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Personal control over the cure of breast cancer: adaptiveness, underlying beliefs and correlates.
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OBJECTIVES: Although cognitive adaptation theory suggests that personal control acts as a stress buffer when facing adversity, maladaptive outcomes might occur when control is disconfirmed. The moderating effect of disappointing news on the adaptiveness of personal control over cure in women with breast cancer was examined and contrasted with the effect on the adaptiveness of general control over life. Additionally, the underlying beliefs and correlates of control over cure were explored.
METHODS: Women with newly diagnosed breast cancer were assessed after surgery (n=228). For a sub-sample (n=133) data before surgery and after the end of treatment were available as well. Data were collected through questionnaires and face-to-face interviews. The prescription of chemotherapy after surgery was used as an indicator of disappointing news.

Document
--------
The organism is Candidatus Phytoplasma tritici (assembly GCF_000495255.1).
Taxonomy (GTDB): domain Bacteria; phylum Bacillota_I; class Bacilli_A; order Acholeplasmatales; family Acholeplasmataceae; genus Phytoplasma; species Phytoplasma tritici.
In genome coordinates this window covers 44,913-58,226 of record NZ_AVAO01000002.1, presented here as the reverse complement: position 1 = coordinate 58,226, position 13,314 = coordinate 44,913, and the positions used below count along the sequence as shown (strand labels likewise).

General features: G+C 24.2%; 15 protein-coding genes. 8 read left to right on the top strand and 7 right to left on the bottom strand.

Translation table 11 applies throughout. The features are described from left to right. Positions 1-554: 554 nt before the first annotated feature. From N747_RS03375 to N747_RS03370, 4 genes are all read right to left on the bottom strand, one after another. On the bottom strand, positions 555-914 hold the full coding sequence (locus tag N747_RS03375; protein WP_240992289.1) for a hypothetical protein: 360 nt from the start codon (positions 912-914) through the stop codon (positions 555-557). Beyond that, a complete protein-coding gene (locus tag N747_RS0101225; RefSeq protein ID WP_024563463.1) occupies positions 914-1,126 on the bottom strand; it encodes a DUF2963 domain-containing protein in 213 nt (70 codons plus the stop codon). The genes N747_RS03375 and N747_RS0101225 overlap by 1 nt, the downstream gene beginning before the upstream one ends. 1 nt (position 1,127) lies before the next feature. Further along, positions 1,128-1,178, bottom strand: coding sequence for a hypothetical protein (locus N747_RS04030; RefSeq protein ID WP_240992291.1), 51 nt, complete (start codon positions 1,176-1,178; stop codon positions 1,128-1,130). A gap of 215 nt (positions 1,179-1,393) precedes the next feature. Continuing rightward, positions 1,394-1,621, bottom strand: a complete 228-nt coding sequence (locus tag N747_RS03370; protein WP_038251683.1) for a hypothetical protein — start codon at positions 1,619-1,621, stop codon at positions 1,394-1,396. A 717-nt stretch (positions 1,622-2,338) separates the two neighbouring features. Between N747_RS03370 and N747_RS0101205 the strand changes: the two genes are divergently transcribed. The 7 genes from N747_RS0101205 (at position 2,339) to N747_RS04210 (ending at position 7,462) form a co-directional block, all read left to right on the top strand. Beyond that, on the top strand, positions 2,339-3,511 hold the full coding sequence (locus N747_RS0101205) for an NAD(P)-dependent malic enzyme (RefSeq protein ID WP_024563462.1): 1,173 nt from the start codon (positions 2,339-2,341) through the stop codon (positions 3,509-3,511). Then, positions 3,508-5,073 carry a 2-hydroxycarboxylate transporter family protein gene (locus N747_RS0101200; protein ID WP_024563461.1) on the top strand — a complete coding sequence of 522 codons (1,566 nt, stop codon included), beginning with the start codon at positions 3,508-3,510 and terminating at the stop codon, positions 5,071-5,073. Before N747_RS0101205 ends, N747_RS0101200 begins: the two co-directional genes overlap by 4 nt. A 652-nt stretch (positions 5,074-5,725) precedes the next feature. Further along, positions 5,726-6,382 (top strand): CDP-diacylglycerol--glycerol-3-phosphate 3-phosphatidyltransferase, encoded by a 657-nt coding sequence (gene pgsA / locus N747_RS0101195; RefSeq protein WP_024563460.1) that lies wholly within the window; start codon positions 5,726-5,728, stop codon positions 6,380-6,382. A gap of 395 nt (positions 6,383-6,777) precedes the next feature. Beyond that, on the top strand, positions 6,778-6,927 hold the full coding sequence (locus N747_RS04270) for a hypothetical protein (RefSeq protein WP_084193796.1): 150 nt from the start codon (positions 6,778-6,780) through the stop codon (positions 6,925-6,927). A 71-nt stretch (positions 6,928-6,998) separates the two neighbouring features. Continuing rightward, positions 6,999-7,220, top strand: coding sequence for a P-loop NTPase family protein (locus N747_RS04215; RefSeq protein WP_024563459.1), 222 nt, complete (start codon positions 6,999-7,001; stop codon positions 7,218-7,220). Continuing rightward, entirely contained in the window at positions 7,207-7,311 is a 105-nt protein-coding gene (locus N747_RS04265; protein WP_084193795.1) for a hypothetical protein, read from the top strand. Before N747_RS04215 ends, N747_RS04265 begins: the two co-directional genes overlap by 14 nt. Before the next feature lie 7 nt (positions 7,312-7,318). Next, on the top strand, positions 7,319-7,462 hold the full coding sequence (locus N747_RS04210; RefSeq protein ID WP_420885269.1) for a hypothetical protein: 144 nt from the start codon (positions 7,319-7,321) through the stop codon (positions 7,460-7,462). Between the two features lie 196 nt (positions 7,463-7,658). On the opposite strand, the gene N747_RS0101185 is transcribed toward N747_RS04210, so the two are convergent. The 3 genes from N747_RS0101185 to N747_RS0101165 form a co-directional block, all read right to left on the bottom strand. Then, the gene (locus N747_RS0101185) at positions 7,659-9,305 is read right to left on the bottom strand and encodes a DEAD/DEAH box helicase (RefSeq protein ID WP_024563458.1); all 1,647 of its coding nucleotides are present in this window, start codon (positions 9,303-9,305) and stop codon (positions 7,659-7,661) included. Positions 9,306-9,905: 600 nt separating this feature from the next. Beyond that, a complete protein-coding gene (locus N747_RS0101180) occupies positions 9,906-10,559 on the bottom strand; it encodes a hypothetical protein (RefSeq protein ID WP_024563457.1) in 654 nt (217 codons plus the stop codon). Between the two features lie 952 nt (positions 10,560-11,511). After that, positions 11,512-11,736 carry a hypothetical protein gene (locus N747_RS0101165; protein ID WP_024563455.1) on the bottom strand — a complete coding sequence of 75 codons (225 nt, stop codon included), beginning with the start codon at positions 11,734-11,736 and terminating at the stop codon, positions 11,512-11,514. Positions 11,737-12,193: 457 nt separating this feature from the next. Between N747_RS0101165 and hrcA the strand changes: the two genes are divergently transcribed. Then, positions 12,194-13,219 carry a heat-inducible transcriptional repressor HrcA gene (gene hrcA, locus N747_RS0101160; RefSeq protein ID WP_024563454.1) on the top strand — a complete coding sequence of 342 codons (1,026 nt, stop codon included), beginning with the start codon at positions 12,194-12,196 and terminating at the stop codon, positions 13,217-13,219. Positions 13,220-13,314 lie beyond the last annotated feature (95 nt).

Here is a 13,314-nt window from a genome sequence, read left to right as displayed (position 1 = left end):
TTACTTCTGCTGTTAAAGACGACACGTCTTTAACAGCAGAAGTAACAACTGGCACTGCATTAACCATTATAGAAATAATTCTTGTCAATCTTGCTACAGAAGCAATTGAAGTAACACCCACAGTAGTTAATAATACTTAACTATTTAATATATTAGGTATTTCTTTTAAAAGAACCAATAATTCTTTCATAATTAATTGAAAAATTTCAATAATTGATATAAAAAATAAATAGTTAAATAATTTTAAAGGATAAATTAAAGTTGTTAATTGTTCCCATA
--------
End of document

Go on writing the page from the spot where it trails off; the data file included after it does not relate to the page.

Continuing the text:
RESULTS: A chemotherapy prescription neither enhances nor limits the adaptiveness of disease-specific or general control perceptions. Women reported that maintaining a positive attitude, accepting treatment and adopting a healthy life style gave them a sense of control over cure. Women with a strong sense of control over cure more often had invasive cancer, were younger and were best characterized by high optimism and strong sense of control over life.
CONCLUSIONS: The findings add to our understanding of exaggerated control perceptions in cancer patients treated with curative intent and do not give reason to assume that such perceptions should be altered because of potentially maladaptive effects. On the contrary, a strong sense of control over the cure of breast cancer seems to reflect the capacity to adapt.